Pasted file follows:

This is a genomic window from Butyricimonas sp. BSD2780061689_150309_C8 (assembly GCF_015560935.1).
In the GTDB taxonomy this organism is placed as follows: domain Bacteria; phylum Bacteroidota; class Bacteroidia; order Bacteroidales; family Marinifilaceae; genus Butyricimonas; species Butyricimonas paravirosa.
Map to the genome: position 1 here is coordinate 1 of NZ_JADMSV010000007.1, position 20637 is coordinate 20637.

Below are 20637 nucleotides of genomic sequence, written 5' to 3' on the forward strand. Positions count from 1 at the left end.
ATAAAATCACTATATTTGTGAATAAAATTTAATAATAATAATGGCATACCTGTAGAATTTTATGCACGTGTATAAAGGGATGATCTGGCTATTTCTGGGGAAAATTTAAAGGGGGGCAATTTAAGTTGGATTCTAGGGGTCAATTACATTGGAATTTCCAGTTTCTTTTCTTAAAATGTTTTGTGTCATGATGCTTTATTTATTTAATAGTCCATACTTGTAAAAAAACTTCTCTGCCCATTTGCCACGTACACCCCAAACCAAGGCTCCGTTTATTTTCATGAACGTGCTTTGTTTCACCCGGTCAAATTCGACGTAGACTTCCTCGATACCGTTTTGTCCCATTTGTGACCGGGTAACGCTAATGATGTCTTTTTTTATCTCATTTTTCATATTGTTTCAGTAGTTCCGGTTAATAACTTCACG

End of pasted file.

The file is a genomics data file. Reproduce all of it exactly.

This is a genomic window from Butyricimonas sp. BSD2780061689_150309_C8 (assembly GCF_015560935.1).
In the GTDB taxonomy this organism is placed as follows: domain Bacteria; phylum Bacteroidota; class Bacteroidia; order Bacteroidales; family Marinifilaceae; genus Butyricimonas; species Butyricimonas paravirosa.
Map to the genome: position 1 here is coordinate 1 of NZ_JADMSV010000007.1, position 20637 is coordinate 20637.

Below are 20637 nucleotides of genomic sequence, written 5' to 3' on the forward strand. Positions count from 1 at the left end.
ATAAAATCACTATATTTGTGAATAAAATTTAATAATAATAATGGCATACCTGTAGAATTTTATGCACGTGTATAAAGGGATGATCTGGCTATTTCTGGGGAAAATTTAAAGGGGGGCAATTTAAGTTGGATTCTAGGGGTCAATTACATTGGAATTTCCAGTTTCTTTTCTTAAAATGTTTTGTGTCATGATGCTTTATTTATTTAATAGTCCATACTTGTAAAAAAACTTCTCTGCCCATTTGCCACGTACACCCCAAACCAAGGCTCCGTTTATTTTCATGAACGTGCTTTGTTTCACCCGGTCAAATTCGACGTAGACTTCCTCGATACCGTTTTGTCCCATTTGTGACCGGGTAACGCTAATGATGTCTTTTTTTATCTCATTTTTCATATTGTTTCAGTAGTTCCGGTTAATAACTTCACG